Title: Eve of Ascension

Author: Daniel McMillan

Genre: Dystopian Sci-Fi, Mystery

Dystopian sci-fi is not a regular genre for me. But this year I challenged myself to move out of my comfort zone (I still cannot read erotica though). I always felt skeptical to read a dystopian genre book. I thought what if the writing is not imaginative coupled with some unbelievable concept?

However, when I read Eve of Ascension’s blurb it got me excited. I was lucky to get Eve of Ascension to read. It has inspired me to read more of dystopian sci-fi.

Daniel McMillan’s writing is impeccable and descriptive. The book is easy to read, and with his crisp writing, I could imagine the scenes with no effort.

Eve of Ascension is a story about Baxter Clarke. Baxter has everything in life. Being the only son, he is closest to his father, William Clarke. His mother Candace Clarke’s only dream is to rise in The Ascendency (The Elites). There is another group of people who survived the apocalypse, the Sylvans. Their life is more primitive than the Elites. But then life takes a turn. Unbeknownst to Baxter, he stumbles upon the truth about his life and the new world (in the world he lives). He chases the truth not for himself but for all the residents of the new world. What if chasing truth means death? Will Baxter ever know the truth of this New World?

Its sci-fi meets thriller. The story is captivating and keeps you hooked from the start of the book. What I admire is the science fiction part is that it’s believable. It is a plausible projection of the future taken from the present day. The elements are descriptive throughout the book. The technology is futuristic and is incredibly fascinating.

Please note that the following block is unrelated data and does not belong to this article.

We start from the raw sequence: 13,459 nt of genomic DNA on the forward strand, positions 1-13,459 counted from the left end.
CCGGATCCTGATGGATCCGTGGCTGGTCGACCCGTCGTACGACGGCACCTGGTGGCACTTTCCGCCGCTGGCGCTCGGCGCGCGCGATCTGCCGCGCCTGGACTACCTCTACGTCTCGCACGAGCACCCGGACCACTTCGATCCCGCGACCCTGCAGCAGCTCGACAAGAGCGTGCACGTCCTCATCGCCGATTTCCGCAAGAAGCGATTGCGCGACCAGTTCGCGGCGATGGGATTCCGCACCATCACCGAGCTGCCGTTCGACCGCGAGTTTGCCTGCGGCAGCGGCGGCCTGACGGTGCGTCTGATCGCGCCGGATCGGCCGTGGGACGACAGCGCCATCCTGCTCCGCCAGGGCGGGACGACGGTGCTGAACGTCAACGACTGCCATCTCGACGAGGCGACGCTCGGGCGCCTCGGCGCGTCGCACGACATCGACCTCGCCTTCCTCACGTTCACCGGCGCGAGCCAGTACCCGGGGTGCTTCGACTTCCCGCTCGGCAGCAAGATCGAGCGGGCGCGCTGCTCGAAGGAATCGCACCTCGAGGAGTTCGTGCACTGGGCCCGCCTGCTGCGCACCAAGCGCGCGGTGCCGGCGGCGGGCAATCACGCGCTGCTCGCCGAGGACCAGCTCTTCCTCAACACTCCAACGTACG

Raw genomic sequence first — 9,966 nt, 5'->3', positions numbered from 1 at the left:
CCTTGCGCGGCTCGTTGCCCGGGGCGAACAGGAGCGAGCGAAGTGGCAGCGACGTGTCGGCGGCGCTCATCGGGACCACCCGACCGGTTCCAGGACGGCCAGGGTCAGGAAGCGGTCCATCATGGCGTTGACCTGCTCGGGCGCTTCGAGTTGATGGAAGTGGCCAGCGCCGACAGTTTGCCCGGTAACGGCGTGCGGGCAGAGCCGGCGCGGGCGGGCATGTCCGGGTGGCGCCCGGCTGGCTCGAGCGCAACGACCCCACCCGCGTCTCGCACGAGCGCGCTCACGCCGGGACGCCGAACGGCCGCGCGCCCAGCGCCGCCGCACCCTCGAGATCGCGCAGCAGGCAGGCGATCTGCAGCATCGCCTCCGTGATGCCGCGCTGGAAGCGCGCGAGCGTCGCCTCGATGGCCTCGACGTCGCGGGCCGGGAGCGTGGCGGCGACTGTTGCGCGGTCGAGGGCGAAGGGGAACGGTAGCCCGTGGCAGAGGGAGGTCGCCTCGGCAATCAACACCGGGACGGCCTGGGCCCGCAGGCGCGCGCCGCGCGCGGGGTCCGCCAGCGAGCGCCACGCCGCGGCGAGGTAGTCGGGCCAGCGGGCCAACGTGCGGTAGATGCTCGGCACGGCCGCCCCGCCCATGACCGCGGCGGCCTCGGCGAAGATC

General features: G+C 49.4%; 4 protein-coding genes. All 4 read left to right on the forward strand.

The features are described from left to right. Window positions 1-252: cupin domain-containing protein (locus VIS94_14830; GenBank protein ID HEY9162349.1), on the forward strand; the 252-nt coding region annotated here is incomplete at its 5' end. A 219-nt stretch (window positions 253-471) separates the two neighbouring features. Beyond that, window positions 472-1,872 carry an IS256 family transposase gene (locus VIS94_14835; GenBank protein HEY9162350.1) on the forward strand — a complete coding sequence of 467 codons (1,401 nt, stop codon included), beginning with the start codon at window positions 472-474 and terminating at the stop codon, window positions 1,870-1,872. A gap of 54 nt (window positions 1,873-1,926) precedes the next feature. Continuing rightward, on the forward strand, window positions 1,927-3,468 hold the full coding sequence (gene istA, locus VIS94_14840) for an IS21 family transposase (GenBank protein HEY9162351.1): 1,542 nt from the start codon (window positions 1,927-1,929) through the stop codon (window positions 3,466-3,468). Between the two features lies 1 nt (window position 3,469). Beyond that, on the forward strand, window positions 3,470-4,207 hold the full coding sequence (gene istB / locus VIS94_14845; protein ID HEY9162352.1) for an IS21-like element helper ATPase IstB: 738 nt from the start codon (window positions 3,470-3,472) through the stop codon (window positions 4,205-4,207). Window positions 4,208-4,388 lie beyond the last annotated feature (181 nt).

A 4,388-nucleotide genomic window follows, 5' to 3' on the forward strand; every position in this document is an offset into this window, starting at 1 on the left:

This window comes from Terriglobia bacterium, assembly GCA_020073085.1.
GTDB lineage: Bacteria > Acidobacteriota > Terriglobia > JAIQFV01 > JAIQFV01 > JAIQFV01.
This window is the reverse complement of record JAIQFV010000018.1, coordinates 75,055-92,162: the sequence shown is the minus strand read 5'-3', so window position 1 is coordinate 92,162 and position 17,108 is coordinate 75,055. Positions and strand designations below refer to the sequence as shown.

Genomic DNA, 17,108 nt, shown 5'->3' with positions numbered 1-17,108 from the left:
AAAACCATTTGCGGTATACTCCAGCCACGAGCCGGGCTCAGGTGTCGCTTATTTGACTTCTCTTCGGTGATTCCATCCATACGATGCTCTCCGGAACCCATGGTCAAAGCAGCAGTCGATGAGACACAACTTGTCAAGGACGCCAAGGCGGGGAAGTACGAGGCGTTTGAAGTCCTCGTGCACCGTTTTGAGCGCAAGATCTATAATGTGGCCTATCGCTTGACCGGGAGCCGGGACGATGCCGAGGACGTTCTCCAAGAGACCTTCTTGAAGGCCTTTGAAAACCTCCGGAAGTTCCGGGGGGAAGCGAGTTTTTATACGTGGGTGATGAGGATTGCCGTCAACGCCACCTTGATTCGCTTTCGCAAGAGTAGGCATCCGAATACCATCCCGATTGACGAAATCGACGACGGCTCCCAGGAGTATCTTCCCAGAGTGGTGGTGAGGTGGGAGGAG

One of the other things I liked are the characters. They have a background. They have depth and they have everything to understand their motivation. There are parts, for example, Raishann’s flashbacks weren’t boring or too long. They were just apt to describe her or her relationship with her father.

There is only one thing that I felt the romantic disposition between Raishann and Baxter, did not add value to the concept. It did not take much part in the story, but it could have done without it.

I know it might sound repetitive but the writing is stupefying. Another book cannot recreate the feeling I had after reading this book (or the genre). But it has definitely pushed me to look deeper into the genre.

My final verdict is 4 stars. It’s a brilliant story with incredible and imaginative settings. In fact, I am looking for the next book in the series, and for someone who always avoided the dystopian genre, that says a lot.

Thank you, Daniel McMillan, for giving me the complimentary book and introducing me to this wonderful genre.